• halo - A nimbus -- a circle of radiant light around the heads of God, Christ, the Virgin Mary, or a saint. A type of gloriole or glory. It indicates divinity or holiness, though originally it was placed around the heads of kings and gods as a mark of distinction. Also see Gothic and Middle Ages, mandorla, and votive. Also see Madonna.

  • Han - A Chinese dynasty which lasted 206 BCE - 220 CE.

  • handbill - A single sheet a circular or a flier distributed by hand in public places or to homes or offices. See broadside, brochure, pamphlet, and propaganda.

  • hand-over-hand - A technique in which a teacher places his or her hand over a student's hand in order to teach a skill manually.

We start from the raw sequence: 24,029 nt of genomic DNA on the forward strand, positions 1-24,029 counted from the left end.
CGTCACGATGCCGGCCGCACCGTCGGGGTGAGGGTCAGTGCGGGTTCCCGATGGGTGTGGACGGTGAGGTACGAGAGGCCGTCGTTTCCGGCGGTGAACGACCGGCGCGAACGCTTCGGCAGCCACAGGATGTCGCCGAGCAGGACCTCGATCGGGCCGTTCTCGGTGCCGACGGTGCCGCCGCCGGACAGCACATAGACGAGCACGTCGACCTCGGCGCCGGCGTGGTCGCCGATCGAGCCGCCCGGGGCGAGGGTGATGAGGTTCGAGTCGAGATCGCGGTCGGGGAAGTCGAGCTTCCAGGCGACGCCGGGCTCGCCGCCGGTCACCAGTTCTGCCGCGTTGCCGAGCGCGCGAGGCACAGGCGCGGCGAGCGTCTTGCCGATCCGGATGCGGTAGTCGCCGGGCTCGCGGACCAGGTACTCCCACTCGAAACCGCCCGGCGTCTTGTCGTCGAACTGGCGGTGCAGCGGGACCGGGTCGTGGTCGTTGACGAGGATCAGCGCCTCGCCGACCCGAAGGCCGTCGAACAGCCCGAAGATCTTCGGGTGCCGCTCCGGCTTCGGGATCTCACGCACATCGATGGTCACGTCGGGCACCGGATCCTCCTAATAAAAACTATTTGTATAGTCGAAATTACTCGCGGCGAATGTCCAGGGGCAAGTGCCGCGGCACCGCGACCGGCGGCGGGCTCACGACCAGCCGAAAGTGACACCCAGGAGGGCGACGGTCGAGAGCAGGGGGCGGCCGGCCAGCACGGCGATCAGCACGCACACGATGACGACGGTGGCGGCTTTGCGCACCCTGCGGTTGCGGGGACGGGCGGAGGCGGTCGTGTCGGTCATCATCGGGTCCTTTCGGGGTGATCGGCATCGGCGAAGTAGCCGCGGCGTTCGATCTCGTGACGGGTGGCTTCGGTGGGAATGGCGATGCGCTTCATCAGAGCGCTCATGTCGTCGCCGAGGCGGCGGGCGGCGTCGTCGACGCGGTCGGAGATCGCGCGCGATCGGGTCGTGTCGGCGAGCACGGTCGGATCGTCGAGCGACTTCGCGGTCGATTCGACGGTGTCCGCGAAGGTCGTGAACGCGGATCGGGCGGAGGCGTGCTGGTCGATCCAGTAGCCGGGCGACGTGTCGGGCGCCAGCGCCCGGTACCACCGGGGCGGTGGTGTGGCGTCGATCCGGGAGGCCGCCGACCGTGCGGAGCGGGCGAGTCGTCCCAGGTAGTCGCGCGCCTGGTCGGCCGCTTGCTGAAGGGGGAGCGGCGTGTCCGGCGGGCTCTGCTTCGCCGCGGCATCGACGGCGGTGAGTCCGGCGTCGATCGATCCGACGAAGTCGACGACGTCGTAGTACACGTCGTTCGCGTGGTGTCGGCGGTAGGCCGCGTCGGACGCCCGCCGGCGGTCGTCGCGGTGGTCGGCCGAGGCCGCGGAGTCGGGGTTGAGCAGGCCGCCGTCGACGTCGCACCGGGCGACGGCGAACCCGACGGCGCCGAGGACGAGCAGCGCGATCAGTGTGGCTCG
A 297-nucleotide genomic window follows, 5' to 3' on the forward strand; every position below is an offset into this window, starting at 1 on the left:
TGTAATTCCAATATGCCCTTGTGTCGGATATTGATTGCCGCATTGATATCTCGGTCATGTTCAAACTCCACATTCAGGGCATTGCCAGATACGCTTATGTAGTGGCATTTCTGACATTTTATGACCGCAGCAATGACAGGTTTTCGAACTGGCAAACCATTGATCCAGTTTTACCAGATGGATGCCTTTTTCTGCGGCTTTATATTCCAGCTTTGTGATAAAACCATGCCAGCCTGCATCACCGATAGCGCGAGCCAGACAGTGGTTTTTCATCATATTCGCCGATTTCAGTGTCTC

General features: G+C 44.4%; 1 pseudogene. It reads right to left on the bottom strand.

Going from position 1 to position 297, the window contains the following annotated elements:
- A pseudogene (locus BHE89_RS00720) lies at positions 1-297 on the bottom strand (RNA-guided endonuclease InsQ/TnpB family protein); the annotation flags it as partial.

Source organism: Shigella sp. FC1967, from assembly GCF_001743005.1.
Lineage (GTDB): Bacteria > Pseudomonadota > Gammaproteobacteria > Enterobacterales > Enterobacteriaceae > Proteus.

• hand puppet - A small, hollow cloth figure, usually of a person or animal, that fits over and is moved by the hand.

  • haniwa - In Japanese tradition, sculptured pottery cylinders, modeled in human or animal figures, or in other forms, and placed in early (archaic) Japanese burial mounds (or "tumuli"). Human-figured haniwa figurines have generally been found in postdating the mid-5th century. Earlier tumuli tend to have non-human haniwa forms, such as canopies, shields, armor and houses. Many human-figured haniwa, including female shamans, dancers, people in full dress, warriors, farmers, harpists, and hawking men, have been found in the Kanto district. Burial styles changed as stone room tumuli became more common. Typically, several types of clay figurines would be arranged in front of the stone room, almost as if they were attendents at the burial.